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2020-21 NCAA basketball seasons can start Nov. 25

The NCAA Tournament will operate as usual, barring any changes due to the coronavirus disease (COVID-19) pandemic. – Photo by

The NCAA Division I Council announced yesterday that the men's and women's college basketball seasons can start as early as Nov. 25. No scrimmages or exhibition games will be held before that date. It is up to each conference to decide when to start playing, but that is the earliest date they will be allowed to begin their seasons. They can also opt out if they want to.

The NCAA Tournament, also known as March Madness, will operate as usual. Sixty-eight teams will face off in a single-elimination bracket across 14 sites in March and April. Of course, this all depends on how well the coronavirus disease (COVID-19) is contained across the NCAA.

"The new season start date near the Thanksgiving holiday provides the optimal opportunity to successfully launch the basketball season," said Dan Gavitt, NCAA Senior Vice President of Basketball. "It is a grand compromise of sorts and a unified approach that focuses on the health and safety of student-athletes competing towards the 2021 Division I basketball championships."

Gavitt said in a webinar last week with athletic directors that they picked Nov. 25 because many universities would be ending their fall semesters by then, or at least in-person classes, according to ESPN.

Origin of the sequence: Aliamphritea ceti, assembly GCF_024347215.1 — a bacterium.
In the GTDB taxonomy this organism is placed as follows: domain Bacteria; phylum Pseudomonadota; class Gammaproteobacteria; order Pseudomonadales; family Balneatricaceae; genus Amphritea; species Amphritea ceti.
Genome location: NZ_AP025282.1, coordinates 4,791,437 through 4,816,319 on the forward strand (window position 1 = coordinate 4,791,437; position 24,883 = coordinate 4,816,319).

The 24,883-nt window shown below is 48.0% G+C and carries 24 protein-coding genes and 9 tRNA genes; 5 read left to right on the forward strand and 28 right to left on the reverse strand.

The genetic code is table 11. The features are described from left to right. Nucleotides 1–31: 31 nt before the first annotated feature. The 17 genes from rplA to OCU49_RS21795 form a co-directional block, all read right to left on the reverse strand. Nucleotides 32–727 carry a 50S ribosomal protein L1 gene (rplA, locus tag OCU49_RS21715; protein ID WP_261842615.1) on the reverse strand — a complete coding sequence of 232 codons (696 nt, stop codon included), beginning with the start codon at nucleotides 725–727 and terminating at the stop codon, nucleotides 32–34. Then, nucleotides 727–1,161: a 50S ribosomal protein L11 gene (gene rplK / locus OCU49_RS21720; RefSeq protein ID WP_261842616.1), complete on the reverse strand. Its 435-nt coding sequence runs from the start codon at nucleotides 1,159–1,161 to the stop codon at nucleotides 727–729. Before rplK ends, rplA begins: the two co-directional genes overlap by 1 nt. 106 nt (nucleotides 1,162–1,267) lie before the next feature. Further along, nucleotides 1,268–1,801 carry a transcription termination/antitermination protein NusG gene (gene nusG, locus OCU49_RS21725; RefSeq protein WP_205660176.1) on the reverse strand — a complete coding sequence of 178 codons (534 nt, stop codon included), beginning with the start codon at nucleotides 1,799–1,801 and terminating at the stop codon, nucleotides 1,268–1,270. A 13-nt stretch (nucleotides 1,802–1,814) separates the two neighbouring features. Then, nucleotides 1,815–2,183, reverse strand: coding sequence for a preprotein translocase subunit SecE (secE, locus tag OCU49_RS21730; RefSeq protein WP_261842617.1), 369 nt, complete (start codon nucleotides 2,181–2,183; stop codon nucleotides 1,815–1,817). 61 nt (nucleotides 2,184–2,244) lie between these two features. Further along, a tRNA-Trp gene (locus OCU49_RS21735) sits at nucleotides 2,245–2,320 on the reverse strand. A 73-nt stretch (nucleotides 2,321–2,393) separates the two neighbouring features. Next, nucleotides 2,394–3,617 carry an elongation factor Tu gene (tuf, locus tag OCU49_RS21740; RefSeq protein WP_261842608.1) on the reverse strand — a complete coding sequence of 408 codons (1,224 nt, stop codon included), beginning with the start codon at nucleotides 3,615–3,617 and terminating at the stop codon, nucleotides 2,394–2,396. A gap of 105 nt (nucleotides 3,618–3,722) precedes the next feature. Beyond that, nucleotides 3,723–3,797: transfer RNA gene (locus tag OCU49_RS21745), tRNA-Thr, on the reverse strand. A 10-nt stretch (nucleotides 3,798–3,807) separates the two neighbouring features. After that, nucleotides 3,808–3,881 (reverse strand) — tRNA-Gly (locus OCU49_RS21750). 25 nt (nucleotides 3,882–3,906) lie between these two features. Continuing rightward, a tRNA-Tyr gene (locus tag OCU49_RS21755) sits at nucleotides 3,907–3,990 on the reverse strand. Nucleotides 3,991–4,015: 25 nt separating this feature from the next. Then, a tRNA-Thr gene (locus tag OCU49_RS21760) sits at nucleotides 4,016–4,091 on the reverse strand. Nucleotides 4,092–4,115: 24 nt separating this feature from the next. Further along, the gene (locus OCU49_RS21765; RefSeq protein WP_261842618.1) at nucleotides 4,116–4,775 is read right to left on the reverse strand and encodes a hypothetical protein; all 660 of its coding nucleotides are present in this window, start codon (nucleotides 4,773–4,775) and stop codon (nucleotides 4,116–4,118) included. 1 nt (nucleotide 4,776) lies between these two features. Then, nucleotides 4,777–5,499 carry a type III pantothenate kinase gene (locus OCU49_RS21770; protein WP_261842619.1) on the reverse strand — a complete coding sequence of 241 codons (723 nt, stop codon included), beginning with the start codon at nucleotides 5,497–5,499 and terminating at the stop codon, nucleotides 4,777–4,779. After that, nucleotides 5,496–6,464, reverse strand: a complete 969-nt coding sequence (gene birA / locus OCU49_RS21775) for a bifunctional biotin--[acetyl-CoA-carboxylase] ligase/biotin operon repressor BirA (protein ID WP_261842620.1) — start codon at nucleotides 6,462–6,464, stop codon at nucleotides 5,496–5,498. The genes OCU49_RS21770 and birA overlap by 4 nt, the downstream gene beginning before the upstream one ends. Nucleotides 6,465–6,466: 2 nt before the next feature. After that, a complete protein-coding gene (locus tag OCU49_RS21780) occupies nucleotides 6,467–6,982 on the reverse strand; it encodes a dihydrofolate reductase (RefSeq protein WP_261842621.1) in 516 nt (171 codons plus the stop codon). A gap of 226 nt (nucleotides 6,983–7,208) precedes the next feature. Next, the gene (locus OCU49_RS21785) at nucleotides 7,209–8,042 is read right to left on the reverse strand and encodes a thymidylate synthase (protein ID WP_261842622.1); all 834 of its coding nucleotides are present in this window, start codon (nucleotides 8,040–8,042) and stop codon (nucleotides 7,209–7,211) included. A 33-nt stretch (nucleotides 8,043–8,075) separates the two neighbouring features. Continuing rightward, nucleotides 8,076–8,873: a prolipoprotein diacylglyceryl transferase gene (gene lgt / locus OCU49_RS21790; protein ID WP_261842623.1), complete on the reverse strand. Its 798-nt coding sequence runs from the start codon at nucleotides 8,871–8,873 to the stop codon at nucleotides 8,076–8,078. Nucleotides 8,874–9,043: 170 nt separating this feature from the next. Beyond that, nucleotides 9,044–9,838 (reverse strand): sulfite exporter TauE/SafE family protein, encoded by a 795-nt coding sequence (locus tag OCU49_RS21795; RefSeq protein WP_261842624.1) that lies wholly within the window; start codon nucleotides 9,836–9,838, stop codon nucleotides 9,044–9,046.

"By Thanksgiving week, the date of Nov. 25, 76 (percent) of all Division I schools will have either finished their fall semester completely or released the general student body for in-person instruction," Gavitt said.

The Council also reduced the maximum and minimum amount of games that each team can play. The least amount of games they can play to still be considered for the Tournament selection is 13, while the most they can play is 25 games, plus one multiple-team event.

Women's basketball teams can play 23 games with a multiple-team event or 25 games without one. The men's and women's basketball committees each requested a minimum of four non-conference games.

Full practices can begin Oct. 14, with a maximum of 30 practices allowed before the start of the season. "During this time, players can work out up to 20 hours per week, four hours per day and must have one day off per week. This model is generally consistent with the normal preseason practice period but permits additional flexibility for all teams to begin full practice on Oct. 14, regardless of when their first scheduled game occurs," according to the NCAA.

The season was originally supposed to start on Nov. 10 with the men's Champions Classic tournament between Duke, Michigan State, Kansas and Kentucky. It is not yet known if this tournament or any other non-conference tournaments will be held early in the season, or if they will occur at all.

The Council is still considering a bubble environment for these tournaments, similar to what the NBA is currently using. This means that all of the participating teams would travel to one controlled environment to play every game in order to reduce outbreak risk.

The Council also extended the recruiting dead period, meaning recruits will still not be allowed to visit any campuses. The dead period has been in place since March due to concerns with the virus.

"While the Council acknowledged and appreciates the growing desire to resume in-person recruiting by select coaches' associations, Council members ultimately concluded the primary concern right now must be protecting the current student-athletes on our campuses," said M. Grace Calhoun, Council chair and University of Pennsylvania Athletics Director. "We encourage our coaches to interact with prospective student-athletes virtually in this time period."

For updates on Rutgers athletics, follow @TargumSports on Twitter.

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